Over 7-year prison term for Robert Roy and
2 years less one day for Constantin Roy

Decisions and Freeze and cease trade orders Securities

Montréal – In a decision handed down on September 26, 2007, Presiding Justice of the Peace Suzanne Bousquet of the Court of Québec (Criminal and Penal Division), district of Montréal, sentenced Robert Roy to a three-week prison term for each of the 91 charges brought against him under the Securities Act (1,911 days) by the Commission des valeurs mobilières du Québec in 1995 and an additional term of two years less one day (729 days) for one charge brought against him under the Act respecting the Ministère du Revenu by Revenu Québec (Québec Ministry of Revenue) in 1999. As well, Judge Bousquet sentenced Constantin Roy to a prison term of two years less one day (729 days) for the charges brought against him under the Securities Act by the Commission in 1995.

The decision is further to a request from the collector of fines at the Montréal courthouse to order a prison term for Robert Roy and Constantin Roy for failure to pay fines totalling $1.5 million as a result of lawsuits filed by the Commission and the Ministry.

On March 11, 1998, the Court of Québec found Robert Roy and Constantin Roy guilty of 91 violations under section 11 of the Securities Act by assisting 91 limited partnerships with the distribution, between May and November 1992, of a form of investment governed by the Securities Act, namely, investment contracts, without holding a prospectus approved by the financial markets authority. On April 8, 1998, the Court of Québec therefore ordered the two Respondents to pay a fine of $5,000 for each of the 91 violations.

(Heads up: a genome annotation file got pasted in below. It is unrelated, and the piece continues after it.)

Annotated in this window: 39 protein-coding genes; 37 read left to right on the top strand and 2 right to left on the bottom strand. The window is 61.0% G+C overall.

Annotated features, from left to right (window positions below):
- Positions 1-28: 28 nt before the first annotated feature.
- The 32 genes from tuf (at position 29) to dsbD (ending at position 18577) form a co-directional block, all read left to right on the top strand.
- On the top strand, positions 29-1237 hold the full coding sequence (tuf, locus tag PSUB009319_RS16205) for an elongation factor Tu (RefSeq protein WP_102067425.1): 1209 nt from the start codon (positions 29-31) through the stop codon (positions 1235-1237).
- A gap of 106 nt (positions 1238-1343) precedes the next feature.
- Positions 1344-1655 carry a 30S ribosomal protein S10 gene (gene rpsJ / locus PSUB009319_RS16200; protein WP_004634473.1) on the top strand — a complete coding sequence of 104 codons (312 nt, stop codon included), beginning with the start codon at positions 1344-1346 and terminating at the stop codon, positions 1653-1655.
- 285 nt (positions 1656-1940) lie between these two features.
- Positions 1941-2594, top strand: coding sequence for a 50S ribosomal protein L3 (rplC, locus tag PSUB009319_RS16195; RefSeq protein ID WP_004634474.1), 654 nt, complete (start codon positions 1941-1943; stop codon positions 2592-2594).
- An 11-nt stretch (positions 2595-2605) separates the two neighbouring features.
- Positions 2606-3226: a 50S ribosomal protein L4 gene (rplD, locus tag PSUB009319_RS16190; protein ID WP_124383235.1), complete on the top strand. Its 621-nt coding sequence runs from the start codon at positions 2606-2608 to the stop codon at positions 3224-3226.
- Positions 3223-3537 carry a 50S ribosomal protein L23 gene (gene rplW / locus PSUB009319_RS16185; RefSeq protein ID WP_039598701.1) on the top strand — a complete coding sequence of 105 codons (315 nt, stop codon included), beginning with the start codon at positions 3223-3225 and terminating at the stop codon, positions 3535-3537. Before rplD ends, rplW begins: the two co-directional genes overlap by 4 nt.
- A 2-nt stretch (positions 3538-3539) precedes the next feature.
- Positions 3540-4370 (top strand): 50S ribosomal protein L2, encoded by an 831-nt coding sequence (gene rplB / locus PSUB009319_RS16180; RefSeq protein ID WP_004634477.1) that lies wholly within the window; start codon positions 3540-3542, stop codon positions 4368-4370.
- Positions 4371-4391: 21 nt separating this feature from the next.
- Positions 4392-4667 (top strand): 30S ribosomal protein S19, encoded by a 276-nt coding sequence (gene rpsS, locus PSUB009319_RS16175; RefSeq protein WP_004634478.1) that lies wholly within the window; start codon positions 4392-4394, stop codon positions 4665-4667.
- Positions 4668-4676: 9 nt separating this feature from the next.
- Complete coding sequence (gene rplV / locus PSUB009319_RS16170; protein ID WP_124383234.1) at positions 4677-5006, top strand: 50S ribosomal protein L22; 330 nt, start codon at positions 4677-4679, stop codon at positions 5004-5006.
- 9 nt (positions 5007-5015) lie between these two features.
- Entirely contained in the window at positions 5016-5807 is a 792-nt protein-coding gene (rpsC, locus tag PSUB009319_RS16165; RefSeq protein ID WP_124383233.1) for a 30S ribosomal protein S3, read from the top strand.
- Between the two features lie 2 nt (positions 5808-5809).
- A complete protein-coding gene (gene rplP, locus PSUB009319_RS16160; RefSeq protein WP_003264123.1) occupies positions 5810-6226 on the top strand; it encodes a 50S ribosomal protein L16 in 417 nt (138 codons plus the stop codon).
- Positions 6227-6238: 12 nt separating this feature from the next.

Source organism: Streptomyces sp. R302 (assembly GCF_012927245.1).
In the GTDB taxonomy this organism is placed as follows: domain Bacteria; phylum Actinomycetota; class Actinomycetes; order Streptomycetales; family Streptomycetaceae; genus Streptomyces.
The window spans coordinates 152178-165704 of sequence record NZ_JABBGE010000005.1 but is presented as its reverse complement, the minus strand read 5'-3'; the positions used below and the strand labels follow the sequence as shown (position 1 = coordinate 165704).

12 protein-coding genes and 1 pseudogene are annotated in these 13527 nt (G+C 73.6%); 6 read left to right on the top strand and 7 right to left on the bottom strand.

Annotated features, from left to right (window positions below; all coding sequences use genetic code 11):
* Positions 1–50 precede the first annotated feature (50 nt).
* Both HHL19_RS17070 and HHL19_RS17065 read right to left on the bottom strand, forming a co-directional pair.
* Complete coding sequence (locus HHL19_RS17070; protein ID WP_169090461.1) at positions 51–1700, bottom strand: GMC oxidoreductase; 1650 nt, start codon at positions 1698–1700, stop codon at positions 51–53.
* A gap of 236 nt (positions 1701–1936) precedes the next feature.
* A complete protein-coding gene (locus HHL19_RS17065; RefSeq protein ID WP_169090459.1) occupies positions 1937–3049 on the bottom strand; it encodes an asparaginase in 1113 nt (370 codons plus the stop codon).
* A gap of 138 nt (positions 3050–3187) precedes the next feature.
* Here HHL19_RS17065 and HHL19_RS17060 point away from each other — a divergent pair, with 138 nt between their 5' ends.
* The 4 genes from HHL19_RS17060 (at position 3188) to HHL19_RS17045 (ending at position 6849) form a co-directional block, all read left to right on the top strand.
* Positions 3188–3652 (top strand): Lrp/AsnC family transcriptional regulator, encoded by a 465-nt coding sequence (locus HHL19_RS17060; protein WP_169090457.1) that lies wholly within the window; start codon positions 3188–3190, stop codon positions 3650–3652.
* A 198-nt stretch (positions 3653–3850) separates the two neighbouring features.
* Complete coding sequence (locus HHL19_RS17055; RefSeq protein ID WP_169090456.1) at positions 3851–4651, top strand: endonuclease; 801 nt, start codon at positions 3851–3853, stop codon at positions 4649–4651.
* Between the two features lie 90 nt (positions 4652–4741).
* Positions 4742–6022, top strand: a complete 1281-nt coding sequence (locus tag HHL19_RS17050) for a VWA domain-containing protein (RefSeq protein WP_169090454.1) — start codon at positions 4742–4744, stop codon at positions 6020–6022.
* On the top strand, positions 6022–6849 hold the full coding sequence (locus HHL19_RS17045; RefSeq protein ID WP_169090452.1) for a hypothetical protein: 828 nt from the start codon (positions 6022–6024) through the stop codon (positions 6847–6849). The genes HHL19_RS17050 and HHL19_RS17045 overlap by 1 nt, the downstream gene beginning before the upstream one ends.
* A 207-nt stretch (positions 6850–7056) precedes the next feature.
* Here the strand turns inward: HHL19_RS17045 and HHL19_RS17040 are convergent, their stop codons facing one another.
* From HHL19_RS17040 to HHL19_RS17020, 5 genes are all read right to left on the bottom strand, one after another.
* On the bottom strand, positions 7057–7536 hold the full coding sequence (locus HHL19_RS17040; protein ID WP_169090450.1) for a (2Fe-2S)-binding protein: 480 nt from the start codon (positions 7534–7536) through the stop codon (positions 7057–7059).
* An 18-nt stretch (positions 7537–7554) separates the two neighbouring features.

Moreover, on May 21, 2002, Robert Roy pleaded guilty of making, between January 1, 1992 and May 1, 1993, misrepresentations or contributing to misrepresentations in the fiscal return referred to in section 1000 of the Taxation Act, which was filed for the 1992 taxation year. Robert Roy was then ordered to pay a fine in the amount of $500,000 and was given up to April 25, 2007 to pay the fine. However, he did not comply with the deadline. According to the collector of fines at the Montréal courthouse, a heavy fine with a deterrent impact was required because of a number of factors, including:

  • The fines outstanding were substantial;
  • The judgments whereunder the fines were imposed were handed down some time ago;
  • To date, the Respondents have not made any payment to the collector;
  • Despite steps taken by the collector, the Respondents have never taken part in any work options;
  • The Respondents exploited the system and took advantage of hundreds of investors who incurred substantial financial losses.

In her decision, Judge Suzanne Bousquet pointed out that, over the months and years, the collector had taken all legal steps available to enforce the judgments handed down against the Respondents and that, if he was unsuccessful, it was as a result of their flagrant lack of co-operation as well as their delaying and evasive tactics.

The Autorité des marchés financiers (AMF) is the regulatory and oversight body for Québec’s financial sector. As for Revenu Québec, it sees to the collection of income tax and consumption taxes, while ensuring that all taxpayers and agents pay a fair share of the financing of public services.

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